Job Market Paper:

Valuing Hope: A Model of Aspirations,
with Eliana La Ferrara.

Abstract: We develop a theory of how individuals select their aspirations, in which an agent learns about her ability to achieve the chosen aspiration while deriving utility from both the tangible payoff and the hope that the aspiration evokes. The presence of hope introduces a trade-off between one’s willingness to experiment with more ambitious aspirations (leading to potentially higher payoffs) and the preference for less ambitious aspirations that are not revealed as unattainable too soon and allow the agent to keep hope for longer. The model implies the formation of consideration sets. We derive conditions under which selecting more ambitious aspirations leads to their attainment, as opposed to causing frustration. The model also provides a framework for studying anti-poverty interventions that influence endowments vs. beliefs.


Working papers:

The Status Quo and Beliefs Polarization of Inattentive Agents: Theory and Experiment
with Andrei Matveenko and Silvio Ravaioli. (Submitted)

Abstract: We show that rational but inattentive agents can become polarized, even in expectation. This is driven by agents’ choice of not only how much information to acquire, but also what type of information. We present how optimal information acquisition, and subsequent belief formation, depends crucially on the agent-specific status quo valuation. Beliefs can systematically update away from the realized truth and even agents with the same initial beliefs might become polarized. We design a laboratory experiment to test the model’s predictions; the results confirm our predictions about the mechanism (rational information acquisition) and its effect on beliefs (systematic polarization).



A Note on Optimal Experimentation under Risk Aversion,
with Godfrey Keller and Tim Willems, 2019. Journal of Economic Theory179, 476-487.

Abstract: In a standard two-armed bandit setup, this paper shows – counterintuitively – that a more risk-averse decision maker might be more willing to take risky actions. The reason relates to the fact that pulling the risky arm in bandit models produces information on the environment – thereby reducing the risk that a decision maker will face in the future. This finding gives reason for caution when inferring risk preferences from observed actions: in a bandit setup, observing a greater appetite for risky actions can actually be indicative of more risk aversion, not less.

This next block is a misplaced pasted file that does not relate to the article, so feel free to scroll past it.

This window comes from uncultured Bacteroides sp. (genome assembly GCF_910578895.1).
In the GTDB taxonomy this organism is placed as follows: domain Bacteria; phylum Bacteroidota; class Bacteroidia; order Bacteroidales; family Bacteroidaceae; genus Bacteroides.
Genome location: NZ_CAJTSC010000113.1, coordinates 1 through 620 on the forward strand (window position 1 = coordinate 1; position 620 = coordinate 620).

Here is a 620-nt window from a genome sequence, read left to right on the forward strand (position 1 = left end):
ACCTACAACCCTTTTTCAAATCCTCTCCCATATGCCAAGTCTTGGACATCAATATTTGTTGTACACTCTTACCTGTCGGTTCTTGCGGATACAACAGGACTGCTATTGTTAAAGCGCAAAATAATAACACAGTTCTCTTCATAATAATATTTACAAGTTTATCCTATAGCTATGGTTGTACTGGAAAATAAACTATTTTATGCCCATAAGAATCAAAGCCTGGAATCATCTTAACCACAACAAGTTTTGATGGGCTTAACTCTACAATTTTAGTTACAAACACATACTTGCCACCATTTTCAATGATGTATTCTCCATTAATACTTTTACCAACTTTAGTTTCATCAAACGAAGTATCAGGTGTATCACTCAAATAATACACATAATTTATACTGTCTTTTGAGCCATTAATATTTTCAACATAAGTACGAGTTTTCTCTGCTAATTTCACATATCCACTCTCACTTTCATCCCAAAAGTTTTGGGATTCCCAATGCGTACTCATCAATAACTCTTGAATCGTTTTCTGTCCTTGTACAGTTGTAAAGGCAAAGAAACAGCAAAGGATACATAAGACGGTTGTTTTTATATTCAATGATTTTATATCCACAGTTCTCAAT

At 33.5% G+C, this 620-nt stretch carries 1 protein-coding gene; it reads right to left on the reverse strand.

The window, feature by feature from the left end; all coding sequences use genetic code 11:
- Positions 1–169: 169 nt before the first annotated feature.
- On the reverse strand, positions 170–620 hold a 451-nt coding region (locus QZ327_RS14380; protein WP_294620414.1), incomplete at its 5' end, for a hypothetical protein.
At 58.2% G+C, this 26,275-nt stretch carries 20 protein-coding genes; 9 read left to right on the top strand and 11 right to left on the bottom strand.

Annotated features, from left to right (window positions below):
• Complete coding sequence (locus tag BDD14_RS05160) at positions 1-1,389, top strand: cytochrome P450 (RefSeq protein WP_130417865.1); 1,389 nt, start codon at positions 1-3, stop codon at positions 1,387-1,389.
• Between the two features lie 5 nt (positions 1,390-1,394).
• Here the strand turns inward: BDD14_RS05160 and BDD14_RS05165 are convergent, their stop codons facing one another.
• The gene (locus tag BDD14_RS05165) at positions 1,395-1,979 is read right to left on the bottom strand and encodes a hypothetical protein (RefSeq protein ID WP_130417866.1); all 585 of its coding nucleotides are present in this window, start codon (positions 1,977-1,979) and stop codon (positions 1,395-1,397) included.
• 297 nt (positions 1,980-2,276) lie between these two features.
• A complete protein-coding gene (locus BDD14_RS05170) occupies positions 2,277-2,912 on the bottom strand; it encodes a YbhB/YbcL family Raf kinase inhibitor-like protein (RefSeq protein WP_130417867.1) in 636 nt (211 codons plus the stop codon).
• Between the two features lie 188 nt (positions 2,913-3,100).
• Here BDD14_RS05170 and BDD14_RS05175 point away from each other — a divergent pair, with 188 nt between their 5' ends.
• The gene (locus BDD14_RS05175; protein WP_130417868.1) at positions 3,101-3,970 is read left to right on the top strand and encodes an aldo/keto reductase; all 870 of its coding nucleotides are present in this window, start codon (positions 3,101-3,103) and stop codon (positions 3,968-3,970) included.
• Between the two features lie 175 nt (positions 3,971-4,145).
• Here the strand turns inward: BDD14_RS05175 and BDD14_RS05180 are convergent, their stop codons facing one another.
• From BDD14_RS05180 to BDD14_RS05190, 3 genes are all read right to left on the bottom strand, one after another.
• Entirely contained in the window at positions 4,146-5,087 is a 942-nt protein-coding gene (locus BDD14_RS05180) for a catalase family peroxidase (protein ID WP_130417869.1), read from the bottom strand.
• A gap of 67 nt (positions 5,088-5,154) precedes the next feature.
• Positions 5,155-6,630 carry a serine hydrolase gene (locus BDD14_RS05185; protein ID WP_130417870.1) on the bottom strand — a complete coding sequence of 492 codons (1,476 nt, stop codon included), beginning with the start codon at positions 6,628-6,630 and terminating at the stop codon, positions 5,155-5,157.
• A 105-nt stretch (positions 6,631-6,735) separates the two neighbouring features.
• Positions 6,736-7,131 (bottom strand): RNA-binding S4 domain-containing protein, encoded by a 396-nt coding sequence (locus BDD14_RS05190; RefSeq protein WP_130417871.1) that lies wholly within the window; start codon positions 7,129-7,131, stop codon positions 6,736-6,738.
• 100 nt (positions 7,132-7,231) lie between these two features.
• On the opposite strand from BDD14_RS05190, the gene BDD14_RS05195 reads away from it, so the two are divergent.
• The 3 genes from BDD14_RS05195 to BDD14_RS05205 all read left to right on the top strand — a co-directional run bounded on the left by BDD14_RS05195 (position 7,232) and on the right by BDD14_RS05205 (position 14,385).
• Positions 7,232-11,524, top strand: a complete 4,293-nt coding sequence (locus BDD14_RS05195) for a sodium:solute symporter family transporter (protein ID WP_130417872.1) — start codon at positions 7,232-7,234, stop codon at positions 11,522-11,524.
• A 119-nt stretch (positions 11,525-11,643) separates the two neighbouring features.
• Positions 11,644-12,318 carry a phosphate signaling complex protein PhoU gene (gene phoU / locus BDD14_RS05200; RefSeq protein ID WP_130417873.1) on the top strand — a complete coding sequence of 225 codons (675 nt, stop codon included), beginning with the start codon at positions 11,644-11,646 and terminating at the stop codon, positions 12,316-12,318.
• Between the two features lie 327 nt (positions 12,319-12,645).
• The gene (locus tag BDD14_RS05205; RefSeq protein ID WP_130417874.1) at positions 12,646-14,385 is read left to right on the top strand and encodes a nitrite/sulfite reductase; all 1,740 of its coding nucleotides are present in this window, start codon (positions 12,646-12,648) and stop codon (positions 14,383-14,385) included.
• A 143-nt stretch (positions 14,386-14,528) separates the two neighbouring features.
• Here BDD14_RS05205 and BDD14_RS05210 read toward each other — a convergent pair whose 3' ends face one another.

Scheduling of Multi-class Multi-server Queueing Systems with Abandonments,
with Urtzi Ayesta and Peter Jacko, 2017. Journal of Scheduling, 20(2), 129-145.

Abstract: Many real-world situations involve queueing systems in which customers may abandon if service does not start sufficiently quickly. We study a comprehensive model of multi-class queue scheduling accounting for customer abandonment, with the objective of minimizing the total discounted or time-average sum of linear waiting costs, completion rewards and abandonment penalties of customers in the system. We assume the service times and abandoning times are exponentially distributed. We solve analytically the case in which there is one server and there are one or two customers in the system and obtain an optimal policy. For the general case, we use the framework of restless bandits to analytically design a novel simple index rule with a natural interpretation. We show that the proposed rule achieves near-optimal or asymptotically-optimal performance both in single- and multi-server cases, both in overload and underload regimes, and both in idling and non-idling systems.


Work in progress:

Cognitive Perception and Aspiration Selection


Political Platform Building with Rationally Inattentive Voters
with Sergei Mikhalishchev


Estimating Models with Rational Inattentive Agents

Abstract: We present a likelihood evaluation of a DSGE model with price-setting firms that select properties of their signals subject to a limited attention constraint. We compare the performance of a rational inattention DSGE model (RIM), with an imperfect common knowledge model (ICKM) and a model with price stickiness à la Calvo. We demonstrate that the rational inattention model matches the data better than the Calvo model and reproduces the persistence more easily than the ICKM model. This result occurs because (i) RI firms pay attention to a higher number of lags of fundamentals than is assumed in the ICKM models, and (ii) the full information method selects the different degree of strategic complementarity in various models.



Book Chapters:

Whittle’s Indexation Approach to and Applications of Bi-objective Two-state Binary-action Markov Decision Processes,
with Peter Jacko, 2015. In A.B. Piunovskiy (Ed.), Modern Trends in Controlled Stochastic Processes: Theory and Applications, Volume II (pp. 140-151). UK:Luniver Press. Invited chapter.

Abstract: In this chapter we present how the Whittle’s indexation approach, originally developed for the restless bandits problem, can be used to address multi-objective stochastic optimization problems. For clarity, we focus on Markov decision processes with two objectives, two states and two actions, and provide an optimal solution in terms of Whittle indices. We then broadly discuss the applications of our solution in optimal scheduling of queueing systems with abandonments and optimal choice of venture capitalists investments. We believe there is a need to develop the Whittle index theory further in order to tackle more general multi-objective problems.